A VETERAN of a now-forgotten 'secret war' in Malaysia was prompted to publish a book of poetry about the fighting after suffering a heart attack 50 years on from the conflict.

But retired economist Trevor Morgan is so outraged at the Government’s treatment of fellow veterans that he has ordered the book should never be published in the UK.

Mr Morgan, aged 70, of Lower Foxmoor Road, Rockwell Green, has even stipulated in his will that no UK publisher should ever be allowed to print it.

Instead, it is being published in Malaysia by the Sabah State Library

The book The Saga of Sabah relates ‘the emotions, not the history’ of the ‘Indonesian Confrontation’ of 1962-66.

More than 100 British and Commonwealth Servicemen lost their lives in the conflict as they battled Indonesian insurgents in the jungles and swamps of Malaysian Borneo.

The first lines of poetry were actually written as Mr Morgan lay in the mud of Borneo’s mangrove swamps in 1963, where he served as a radar operator aboard HMS Albion.

Mr Morgan said: “The Saga of Sabah gets across the fact that for all those involved in a ‘little war’ there is actually no such thing as a ‘little war’.

Poems for The Saga of Sabah have taken Mr Morgan decades to compile, and he was spurred on in 2004 when the Malaysia Government offered the ‘Pingat Jasa Malaysia’ medal for British veterans of the conflict - only for the UK Government to refuse to allow people to accept it.

It was not until Armistice Day 2011 that British veterans were officially allowed to wear the Malaysia medal.

Mr Morgan said: “It was deplorable for our politicians to behave like that after British Service personnel gave their lives for what was deemed by our politicians to be a noble cause in the jungles of a country on the other side of the world.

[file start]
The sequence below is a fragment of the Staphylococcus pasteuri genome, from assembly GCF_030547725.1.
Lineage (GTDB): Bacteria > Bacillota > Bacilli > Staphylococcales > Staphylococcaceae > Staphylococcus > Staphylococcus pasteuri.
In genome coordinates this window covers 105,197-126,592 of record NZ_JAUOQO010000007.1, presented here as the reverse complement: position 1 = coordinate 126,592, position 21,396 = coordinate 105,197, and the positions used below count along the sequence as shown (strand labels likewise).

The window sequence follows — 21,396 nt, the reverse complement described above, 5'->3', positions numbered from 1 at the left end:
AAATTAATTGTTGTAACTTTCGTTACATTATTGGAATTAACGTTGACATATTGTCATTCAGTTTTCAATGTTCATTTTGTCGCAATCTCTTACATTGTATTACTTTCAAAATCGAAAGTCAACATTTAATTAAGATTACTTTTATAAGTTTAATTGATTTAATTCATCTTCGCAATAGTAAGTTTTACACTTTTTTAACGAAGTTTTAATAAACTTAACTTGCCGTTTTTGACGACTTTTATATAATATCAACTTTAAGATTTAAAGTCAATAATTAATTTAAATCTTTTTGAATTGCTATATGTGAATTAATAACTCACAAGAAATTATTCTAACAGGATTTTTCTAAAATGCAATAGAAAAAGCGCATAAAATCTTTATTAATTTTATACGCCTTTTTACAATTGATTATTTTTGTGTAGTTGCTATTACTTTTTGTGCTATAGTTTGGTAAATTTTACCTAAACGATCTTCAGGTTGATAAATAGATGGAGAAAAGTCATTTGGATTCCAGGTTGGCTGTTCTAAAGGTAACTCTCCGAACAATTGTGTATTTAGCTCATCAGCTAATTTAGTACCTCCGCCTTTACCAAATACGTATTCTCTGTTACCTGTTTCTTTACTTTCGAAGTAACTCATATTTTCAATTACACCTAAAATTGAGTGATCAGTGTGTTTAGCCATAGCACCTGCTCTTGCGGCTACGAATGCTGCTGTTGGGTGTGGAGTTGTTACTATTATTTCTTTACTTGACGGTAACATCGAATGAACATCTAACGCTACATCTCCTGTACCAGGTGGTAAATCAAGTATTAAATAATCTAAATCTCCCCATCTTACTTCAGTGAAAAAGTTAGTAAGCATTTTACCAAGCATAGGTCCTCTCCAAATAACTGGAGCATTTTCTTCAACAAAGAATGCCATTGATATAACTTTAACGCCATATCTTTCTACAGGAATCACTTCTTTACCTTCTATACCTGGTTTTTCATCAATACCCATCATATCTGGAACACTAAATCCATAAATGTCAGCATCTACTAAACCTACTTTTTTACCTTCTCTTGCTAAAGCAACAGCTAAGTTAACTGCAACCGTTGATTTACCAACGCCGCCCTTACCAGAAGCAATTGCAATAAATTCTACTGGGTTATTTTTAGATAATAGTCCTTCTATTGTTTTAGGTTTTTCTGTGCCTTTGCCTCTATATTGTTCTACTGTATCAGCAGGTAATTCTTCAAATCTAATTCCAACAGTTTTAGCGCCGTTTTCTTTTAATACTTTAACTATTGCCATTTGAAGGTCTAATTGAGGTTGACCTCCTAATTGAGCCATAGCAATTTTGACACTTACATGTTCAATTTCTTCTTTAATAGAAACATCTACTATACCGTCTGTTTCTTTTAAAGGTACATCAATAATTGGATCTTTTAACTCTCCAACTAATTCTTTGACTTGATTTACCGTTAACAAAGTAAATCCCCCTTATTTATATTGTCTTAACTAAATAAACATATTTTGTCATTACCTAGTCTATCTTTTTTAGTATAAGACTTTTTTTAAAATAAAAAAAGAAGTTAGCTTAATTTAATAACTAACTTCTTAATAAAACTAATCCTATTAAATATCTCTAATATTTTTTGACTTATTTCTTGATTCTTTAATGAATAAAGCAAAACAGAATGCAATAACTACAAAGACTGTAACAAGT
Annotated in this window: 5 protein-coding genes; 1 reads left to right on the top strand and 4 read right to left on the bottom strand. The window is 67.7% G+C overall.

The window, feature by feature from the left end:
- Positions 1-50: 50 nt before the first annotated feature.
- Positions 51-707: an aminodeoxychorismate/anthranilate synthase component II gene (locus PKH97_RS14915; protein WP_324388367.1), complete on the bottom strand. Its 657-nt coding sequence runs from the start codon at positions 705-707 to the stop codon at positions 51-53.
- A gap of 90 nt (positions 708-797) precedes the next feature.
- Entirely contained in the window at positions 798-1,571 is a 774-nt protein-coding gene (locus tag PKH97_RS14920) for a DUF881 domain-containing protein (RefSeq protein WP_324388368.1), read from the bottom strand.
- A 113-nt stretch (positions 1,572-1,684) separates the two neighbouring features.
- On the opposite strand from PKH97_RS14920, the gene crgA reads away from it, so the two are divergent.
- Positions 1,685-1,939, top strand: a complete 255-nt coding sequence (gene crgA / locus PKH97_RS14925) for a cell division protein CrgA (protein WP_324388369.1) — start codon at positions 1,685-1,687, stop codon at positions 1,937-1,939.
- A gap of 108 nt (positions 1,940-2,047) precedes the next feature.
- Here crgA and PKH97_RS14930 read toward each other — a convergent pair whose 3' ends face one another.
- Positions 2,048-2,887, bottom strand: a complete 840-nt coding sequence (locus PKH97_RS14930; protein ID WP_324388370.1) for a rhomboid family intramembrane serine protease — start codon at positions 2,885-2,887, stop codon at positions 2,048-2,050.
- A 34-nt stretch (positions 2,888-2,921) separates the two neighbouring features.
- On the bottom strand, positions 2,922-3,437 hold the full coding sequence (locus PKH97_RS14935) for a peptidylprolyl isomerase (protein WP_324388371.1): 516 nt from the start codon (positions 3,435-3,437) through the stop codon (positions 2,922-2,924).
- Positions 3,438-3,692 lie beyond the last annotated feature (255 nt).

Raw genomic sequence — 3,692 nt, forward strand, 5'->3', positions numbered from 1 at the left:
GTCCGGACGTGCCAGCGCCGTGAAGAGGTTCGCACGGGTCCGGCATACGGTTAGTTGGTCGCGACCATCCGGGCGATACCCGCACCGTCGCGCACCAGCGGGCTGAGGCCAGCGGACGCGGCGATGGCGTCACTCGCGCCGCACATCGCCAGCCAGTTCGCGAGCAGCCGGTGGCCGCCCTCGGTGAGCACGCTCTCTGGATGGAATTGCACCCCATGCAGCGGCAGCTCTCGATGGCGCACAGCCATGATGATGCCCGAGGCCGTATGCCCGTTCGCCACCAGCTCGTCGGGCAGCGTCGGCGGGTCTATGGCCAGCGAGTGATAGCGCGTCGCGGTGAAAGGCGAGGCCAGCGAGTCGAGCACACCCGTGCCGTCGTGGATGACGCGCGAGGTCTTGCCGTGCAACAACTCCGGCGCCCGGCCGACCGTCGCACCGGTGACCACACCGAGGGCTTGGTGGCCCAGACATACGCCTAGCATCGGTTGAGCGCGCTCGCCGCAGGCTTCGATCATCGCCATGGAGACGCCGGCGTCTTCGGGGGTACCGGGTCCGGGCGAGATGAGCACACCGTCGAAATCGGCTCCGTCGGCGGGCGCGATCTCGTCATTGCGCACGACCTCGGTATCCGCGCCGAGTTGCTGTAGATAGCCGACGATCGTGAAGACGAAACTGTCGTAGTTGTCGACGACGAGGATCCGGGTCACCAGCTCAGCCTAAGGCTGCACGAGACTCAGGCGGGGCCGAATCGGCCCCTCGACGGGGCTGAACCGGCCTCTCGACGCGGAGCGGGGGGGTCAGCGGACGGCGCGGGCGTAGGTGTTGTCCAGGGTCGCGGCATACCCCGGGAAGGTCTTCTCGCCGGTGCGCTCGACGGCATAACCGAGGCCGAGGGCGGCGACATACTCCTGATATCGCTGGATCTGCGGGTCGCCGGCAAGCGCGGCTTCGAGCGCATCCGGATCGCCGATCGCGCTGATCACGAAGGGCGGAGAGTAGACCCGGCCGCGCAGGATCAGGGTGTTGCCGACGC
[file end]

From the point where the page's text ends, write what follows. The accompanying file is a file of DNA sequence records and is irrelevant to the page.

“I was so incensed at the way the politicians treated us that I knew I had to get the book finished and that I would never let it be published in a country which so disrespected its brave Service people.”

Interestingly, Mr Morgan’s research for his book found that official communications about the action in Sabah are locked away under a 100-year secrecy rule, so the full truth about the conflict will not be known to the public for another 50 years.

One of Mr Morgan’s more evocative pieces, titled ‘Able Seaman White’, relates the true story of how a young Naval rating swapped watch duties with him in order to photograph the sunrise, and was promptly shot dead by a sniper.

“There but for the grace…,” said Mr Morgan. “Even now, I still have dreams of him waking me up and asking could he take my watch.”

Sabah State Library depository division head Vui Yin Wong said: “We are very grateful to Trevor and his fellow countrymen who helped us so much and even fought and died for us during the Indonesian confrontation.

“This part of history will never go away, but unfortunately less and less Malaysians of Sabah know about it, and that is one reason why I was so eager to get this published.”

Copies of the book will be given to local public libraries and to the Fleet Air Arm Museum, Yeovilton, as well as to public libraries across Sabah state, in East Malaysia.